The vice president, Kamala Harris, meets this Tuesday with a group of women beneficiaries of the Deferred Action for Childhood Arrivals (DACA, for its acronym in English), coinciding with the ninth anniversary of the creation of this program that protects from the deportation of citizens who entered the United States as children illegally at the hands of their parents (popularly known as dreamers).
The Senate today also holds a session on a bill that seeks to give permanent legal status to these young people and that has already been approved by the House of Representatives with bipartisan support.
The DACA program was created by former President Barack Obama in 2012 and currently protects about 650,000 people, protecting them from deportation and granting work permits.
However, a federal judge in Texas must rule on the legality of the program, after nine states argued in December last year that it is unconstitutional.
DACA suffered a setback on September 5, 2017, when the Donald Trump Administration announced its repeal.
The Supreme Court, however, determined on June 18, 2020 that the former president's decision had been “arbitrary and capricious,” in addition to violating the Government's Administrative Procedures Law.
Trump reinstated the program, but without accepting new applications and reducing the validity of the work permit and the protection to one year, among other limitations.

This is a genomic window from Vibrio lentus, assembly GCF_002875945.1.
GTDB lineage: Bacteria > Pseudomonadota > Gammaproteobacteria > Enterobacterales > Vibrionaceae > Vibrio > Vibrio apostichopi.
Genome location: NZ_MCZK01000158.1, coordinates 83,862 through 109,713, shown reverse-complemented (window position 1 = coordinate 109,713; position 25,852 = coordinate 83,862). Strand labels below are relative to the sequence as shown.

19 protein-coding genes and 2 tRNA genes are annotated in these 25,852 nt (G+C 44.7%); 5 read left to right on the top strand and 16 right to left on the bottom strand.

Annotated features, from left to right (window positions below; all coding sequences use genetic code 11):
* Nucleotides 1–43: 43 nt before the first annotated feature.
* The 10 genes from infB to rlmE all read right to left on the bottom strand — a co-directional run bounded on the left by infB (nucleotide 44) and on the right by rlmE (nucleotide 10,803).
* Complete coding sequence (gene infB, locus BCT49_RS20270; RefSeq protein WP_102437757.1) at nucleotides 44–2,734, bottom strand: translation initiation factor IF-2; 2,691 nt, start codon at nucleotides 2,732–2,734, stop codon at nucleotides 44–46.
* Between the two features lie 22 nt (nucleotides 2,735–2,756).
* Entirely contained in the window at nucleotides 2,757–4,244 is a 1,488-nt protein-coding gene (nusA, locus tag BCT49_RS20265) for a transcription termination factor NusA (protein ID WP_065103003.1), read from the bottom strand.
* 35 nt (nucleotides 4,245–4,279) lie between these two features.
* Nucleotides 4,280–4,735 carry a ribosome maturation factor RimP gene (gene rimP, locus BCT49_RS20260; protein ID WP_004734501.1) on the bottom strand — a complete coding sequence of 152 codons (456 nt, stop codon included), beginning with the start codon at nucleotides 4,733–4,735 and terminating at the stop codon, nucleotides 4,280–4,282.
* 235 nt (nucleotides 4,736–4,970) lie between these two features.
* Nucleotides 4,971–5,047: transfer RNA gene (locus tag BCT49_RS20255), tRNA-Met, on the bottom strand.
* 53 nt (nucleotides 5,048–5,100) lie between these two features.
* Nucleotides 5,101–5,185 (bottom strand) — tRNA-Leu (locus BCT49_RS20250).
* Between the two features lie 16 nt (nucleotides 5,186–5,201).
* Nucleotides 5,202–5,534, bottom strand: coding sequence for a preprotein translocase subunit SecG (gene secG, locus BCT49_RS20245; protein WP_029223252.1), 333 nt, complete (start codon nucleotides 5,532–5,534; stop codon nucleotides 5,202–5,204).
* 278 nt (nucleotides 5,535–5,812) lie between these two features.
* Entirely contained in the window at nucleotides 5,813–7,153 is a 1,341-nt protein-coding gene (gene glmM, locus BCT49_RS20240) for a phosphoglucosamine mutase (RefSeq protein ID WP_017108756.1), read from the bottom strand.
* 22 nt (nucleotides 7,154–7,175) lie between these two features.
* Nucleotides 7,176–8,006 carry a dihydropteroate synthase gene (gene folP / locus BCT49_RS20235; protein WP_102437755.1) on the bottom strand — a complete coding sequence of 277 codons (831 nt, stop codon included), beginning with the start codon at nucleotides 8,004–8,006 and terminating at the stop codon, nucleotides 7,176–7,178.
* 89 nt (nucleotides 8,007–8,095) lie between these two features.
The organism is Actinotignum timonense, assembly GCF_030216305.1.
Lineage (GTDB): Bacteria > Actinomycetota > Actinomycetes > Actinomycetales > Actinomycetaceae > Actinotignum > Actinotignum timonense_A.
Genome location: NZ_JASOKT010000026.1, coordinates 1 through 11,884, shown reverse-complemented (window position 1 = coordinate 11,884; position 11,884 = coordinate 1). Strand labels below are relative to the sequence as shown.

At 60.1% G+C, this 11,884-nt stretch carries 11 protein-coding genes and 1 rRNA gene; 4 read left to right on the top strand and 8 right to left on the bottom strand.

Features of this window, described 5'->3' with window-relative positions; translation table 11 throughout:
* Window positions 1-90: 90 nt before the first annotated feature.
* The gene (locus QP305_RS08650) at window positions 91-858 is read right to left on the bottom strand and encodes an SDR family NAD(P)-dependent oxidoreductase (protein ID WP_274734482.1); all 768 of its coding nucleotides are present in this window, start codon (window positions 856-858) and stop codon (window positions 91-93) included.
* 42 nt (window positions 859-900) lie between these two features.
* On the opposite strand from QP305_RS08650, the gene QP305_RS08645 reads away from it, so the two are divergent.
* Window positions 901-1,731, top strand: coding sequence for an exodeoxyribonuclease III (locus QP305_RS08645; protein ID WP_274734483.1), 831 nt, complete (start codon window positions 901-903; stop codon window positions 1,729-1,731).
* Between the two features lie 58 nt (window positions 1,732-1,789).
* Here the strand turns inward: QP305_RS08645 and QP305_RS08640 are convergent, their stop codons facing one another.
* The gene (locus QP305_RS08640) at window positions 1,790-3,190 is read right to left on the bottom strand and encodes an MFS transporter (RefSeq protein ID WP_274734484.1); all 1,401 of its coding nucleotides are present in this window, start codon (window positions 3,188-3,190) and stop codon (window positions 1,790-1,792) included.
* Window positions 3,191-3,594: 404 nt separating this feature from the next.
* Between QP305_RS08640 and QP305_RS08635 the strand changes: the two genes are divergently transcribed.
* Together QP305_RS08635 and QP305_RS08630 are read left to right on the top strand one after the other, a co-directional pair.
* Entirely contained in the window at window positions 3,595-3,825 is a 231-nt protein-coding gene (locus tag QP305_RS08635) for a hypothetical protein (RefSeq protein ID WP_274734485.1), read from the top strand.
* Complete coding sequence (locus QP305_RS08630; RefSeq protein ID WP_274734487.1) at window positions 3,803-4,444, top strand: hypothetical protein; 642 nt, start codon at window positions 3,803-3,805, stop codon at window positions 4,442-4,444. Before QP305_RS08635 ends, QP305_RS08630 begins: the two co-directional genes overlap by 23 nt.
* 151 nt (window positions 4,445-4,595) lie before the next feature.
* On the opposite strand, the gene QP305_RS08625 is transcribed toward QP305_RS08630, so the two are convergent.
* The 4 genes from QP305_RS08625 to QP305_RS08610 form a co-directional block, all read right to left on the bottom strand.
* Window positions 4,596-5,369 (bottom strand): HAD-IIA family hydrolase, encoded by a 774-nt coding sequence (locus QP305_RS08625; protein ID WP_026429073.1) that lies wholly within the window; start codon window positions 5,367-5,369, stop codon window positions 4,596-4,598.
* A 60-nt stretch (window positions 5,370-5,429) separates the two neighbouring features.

A New York court, however, last November ordered the government to reinstate it completely.
Some DACA advocates have raised concerns that the Joe Biden Administration is running out of time to find a solution to this issue due to the narrow majority of Democrats in Congress, which has been in Congress for more than three decades. without passing comprehensive immigration reform.
Vice President Harris will use the meeting to ask the Senate to give the green light to two bills passed by the House of Representatives with bipartisan support earlier this year.
The first is the American Dream and Promise Act, which would give DACA recipients permanent residency for 10 years, after which they could apply for US citizenship.
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This law also proposes to include the beneficiaries of TPS, or temporary protection status, which protects some 320,000 people from countries such as Honduras, El Salvador, Haiti, and Nicaragua.However, the bill approved by the Chamber did not include the Venezuelans recently covered by that program.
The second is the Agricultural Labor Force Modernization Act, which would allow more than one million undocumented farm workers to apply for legal status.
The president came to the White House promising to undo his predecessor's four years of harsh immigration policies.
The Citizenship and Immigration Services (USCIS) announced Monday that it will create a process that could allow tens of thousands of applicants for U visas, reserved for victims of certain crimes who have suffered physical or mental abuse and provide It helps law enforcement agencies receive work permits if it is considered that their requests were made in good faith and without the intention of defrauding the immigration system.
The vice president traveled to Guatemala and Mexico last week to hold diplomatic talks on border security and address the causes that drive the arrival of thousands of people from Central America, a strategy that the administration considers key to solving irregular migration.
With information from CNN, USA Today and EFE.